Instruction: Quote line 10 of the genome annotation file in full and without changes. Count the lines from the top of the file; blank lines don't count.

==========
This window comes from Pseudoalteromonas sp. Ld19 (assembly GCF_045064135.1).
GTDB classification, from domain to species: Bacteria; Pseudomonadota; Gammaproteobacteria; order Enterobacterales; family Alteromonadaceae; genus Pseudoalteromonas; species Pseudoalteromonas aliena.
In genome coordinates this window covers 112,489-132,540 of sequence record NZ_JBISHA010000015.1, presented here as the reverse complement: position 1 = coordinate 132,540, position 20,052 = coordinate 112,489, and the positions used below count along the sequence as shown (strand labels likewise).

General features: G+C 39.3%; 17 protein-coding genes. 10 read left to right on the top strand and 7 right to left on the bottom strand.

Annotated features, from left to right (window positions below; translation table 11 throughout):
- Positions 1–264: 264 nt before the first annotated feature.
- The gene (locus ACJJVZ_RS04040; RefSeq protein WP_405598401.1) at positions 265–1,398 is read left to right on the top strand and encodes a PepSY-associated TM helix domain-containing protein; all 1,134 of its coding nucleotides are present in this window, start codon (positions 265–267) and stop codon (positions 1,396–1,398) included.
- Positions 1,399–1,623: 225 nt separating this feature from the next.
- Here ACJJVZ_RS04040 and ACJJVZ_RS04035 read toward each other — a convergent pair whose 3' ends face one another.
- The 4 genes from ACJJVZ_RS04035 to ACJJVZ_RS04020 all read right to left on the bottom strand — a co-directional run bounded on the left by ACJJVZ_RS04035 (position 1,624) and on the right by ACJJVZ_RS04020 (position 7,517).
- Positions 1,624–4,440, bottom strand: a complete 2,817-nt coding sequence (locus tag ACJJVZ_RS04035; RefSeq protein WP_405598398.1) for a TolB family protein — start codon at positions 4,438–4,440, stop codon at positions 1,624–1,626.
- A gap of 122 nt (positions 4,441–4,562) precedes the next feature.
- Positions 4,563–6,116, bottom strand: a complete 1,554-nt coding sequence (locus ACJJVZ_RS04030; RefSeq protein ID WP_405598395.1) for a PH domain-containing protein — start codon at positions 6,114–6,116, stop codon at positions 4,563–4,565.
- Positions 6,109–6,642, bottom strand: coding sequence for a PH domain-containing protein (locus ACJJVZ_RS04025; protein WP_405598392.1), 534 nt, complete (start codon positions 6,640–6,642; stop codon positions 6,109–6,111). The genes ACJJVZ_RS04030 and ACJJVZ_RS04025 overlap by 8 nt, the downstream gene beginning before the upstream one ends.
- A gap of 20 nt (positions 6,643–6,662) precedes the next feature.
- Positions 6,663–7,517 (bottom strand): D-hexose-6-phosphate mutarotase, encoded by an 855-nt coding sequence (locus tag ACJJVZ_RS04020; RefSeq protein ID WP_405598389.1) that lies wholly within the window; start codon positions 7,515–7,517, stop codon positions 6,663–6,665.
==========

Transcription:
- The 4 genes from ACJJVZ_RS04035 to ACJJVZ_RS04020 all read right to left on the bottom strand — a co-directional run bounded on the left by ACJJVZ_RS04035 (position 1,624) and on the right by ACJJVZ_RS04020 (position 7,517).